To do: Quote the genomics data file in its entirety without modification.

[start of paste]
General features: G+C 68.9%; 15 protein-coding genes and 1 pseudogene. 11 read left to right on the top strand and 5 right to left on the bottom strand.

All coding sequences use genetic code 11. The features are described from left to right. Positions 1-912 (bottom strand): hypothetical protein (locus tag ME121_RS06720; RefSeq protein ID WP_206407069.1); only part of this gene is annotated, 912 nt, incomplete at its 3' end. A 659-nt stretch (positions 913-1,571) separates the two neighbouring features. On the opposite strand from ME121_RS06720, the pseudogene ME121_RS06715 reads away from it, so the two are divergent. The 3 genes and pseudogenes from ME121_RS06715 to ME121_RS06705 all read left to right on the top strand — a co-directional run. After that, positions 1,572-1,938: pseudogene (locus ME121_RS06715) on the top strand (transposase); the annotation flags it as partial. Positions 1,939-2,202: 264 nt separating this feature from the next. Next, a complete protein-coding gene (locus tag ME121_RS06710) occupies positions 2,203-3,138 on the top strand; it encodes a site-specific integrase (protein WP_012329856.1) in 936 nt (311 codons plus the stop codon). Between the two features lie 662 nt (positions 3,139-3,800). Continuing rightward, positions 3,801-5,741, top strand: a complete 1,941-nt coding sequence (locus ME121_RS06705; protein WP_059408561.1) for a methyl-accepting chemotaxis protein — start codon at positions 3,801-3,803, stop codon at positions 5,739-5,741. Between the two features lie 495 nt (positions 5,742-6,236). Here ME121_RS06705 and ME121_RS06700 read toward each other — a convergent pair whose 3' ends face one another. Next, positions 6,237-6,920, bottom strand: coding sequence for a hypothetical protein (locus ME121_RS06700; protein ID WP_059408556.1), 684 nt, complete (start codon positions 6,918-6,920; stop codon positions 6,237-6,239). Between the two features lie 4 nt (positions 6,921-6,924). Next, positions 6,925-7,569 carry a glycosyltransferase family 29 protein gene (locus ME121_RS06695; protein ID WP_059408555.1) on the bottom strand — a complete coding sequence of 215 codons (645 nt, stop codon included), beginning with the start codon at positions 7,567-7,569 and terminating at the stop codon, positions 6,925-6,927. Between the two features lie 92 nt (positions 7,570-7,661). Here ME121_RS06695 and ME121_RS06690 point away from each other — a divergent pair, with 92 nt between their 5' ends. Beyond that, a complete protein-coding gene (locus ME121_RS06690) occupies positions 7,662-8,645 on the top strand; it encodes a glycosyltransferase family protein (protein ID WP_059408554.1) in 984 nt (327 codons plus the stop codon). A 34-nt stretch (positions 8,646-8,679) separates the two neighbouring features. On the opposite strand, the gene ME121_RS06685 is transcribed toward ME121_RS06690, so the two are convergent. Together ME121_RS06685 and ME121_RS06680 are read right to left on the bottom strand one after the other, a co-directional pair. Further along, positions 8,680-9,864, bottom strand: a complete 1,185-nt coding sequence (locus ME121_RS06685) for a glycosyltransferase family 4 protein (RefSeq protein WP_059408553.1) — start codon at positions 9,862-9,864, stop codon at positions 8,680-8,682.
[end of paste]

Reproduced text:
General features: G+C 68.9%; 15 protein-coding genes and 1 pseudogene. 11 read left to right on the top strand and 5 right to left on the bottom strand.

All coding sequences use genetic code 11. The features are described from left to right. Positions 1-912 (bottom strand): hypothetical protein (locus tag ME121_RS06720; RefSeq protein ID WP_206407069.1); only part of this gene is annotated, 912 nt, incomplete at its 3' end. A 659-nt stretch (positions 913-1,571) separates the two neighbouring features. On the opposite strand from ME121_RS06720, the pseudogene ME121_RS06715 reads away from it, so the two are divergent. The 3 genes and pseudogenes from ME121_RS06715 to ME121_RS06705 all read left to right on the top strand — a co-directional run. After that, positions 1,572-1,938: pseudogene (locus ME121_RS06715) on the top strand (transposase); the annotation flags it as partial. Positions 1,939-2,202: 264 nt separating this feature from the next. Next, a complete protein-coding gene (locus tag ME121_RS06710) occupies positions 2,203-3,138 on the top strand; it encodes a site-specific integrase (protein WP_012329856.1) in 936 nt (311 codons plus the stop codon). Between the two features lie 662 nt (positions 3,139-3,800). Continuing rightward, positions 3,801-5,741, top strand: a complete 1,941-nt coding sequence (locus ME121_RS06705; protein WP_059408561.1) for a methyl-accepting chemotaxis protein — start codon at positions 3,801-3,803, stop codon at positions 5,739-5,741. Between the two features lie 495 nt (positions 5,742-6,236). Here ME121_RS06705 and ME121_RS06700 read toward each other — a convergent pair whose 3' ends face one another. Next, positions 6,237-6,920, bottom strand: coding sequence for a hypothetical protein (locus ME121_RS06700; protein ID WP_059408556.1), 684 nt, complete (start codon positions 6,918-6,920; stop codon positions 6,237-6,239). Between the two features lie 4 nt (positions 6,921-6,924). Next, positions 6,925-7,569 carry a glycosyltransferase family 29 protein gene (locus ME121_RS06695; protein ID WP_059408555.1) on the bottom strand — a complete coding sequence of 215 codons (645 nt, stop codon included), beginning with the start codon at positions 7,567-7,569 and terminating at the stop codon, positions 6,925-6,927. Between the two features lie 92 nt (positions 7,570-7,661). Here ME121_RS06695 and ME121_RS06690 point away from each other — a divergent pair, with 92 nt between their 5' ends. Beyond that, a complete protein-coding gene (locus ME121_RS06690) occupies positions 7,662-8,645 on the top strand; it encodes a glycosyltransferase family protein (protein ID WP_059408554.1) in 984 nt (327 codons plus the stop codon). A 34-nt stretch (positions 8,646-8,679) separates the two neighbouring features. On the opposite strand, the gene ME121_RS06685 is transcribed toward ME121_RS06690, so the two are convergent. Together ME121_RS06685 and ME121_RS06680 are read right to left on the bottom strand one after the other, a co-directional pair. Further along, positions 8,680-9,864, bottom strand: a complete 1,185-nt coding sequence (locus ME121_RS06685) for a glycosyltransferase family 4 protein (RefSeq protein WP_059408553.1) — start codon at positions 9,862-9,864, stop codon at positions 8,680-8,682.